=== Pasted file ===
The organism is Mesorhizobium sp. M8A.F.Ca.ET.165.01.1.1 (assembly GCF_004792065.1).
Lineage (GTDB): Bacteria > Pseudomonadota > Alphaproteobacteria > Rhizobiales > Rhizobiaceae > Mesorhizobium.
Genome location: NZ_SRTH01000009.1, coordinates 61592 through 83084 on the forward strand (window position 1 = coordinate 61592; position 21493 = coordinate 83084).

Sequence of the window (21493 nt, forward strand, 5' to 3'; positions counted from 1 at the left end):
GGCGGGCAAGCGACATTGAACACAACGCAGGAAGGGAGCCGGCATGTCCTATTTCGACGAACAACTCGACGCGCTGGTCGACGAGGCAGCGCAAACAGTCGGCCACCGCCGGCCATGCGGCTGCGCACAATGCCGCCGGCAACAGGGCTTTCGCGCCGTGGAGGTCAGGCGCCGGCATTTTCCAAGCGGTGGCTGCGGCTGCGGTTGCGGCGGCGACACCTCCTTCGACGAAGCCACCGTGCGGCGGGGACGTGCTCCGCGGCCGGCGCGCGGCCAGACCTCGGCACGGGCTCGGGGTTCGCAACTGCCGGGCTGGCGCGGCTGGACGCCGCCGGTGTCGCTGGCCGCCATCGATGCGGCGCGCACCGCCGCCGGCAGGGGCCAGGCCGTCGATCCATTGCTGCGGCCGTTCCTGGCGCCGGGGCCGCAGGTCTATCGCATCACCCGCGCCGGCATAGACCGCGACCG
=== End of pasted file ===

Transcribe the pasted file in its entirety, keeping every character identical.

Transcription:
The organism is Mesorhizobium sp. M8A.F.Ca.ET.165.01.1.1 (assembly GCF_004792065.1).
Lineage (GTDB): Bacteria > Pseudomonadota > Alphaproteobacteria > Rhizobiales > Rhizobiaceae > Mesorhizobium.
Genome location: NZ_SRTH01000009.1, coordinates 61592 through 83084 on the forward strand (window position 1 = coordinate 61592; position 21493 = coordinate 83084).

Sequence of the window (21493 nt, forward strand, 5' to 3'; positions counted from 1 at the left end):
GGCGGGCAAGCGACATTGAACACAACGCAGGAAGGGAGCCGGCATGTCCTATTTCGACGAACAACTCGACGCGCTGGTCGACGAGGCAGCGCAAACAGTCGGCCACCGCCGGCCATGCGGCTGCGCACAATGCCGCCGGCAACAGGGCTTTCGCGCCGTGGAGGTCAGGCGCCGGCATTTTCCAAGCGGTGGCTGCGGCTGCGGTTGCGGCGGCGACACCTCCTTCGACGAAGCCACCGTGCGGCGGGGACGTGCTCCGCGGCCGGCGCGCGGCCAGACCTCGGCACGGGCTCGGGGTTCGCAACTGCCGGGCTGGCGCGGCTGGACGCCGCCGGTGTCGCTGGCCGCCATCGATGCGGCGCGCACCGCCGCCGGCAGGGGCCAGGCCGTCGATCCATTGCTGCGGCCGTTCCTGGCGCCGGGGCCGCAGGTCTATCGCATCACCCGCGCCGGCATAGACCGCGACCG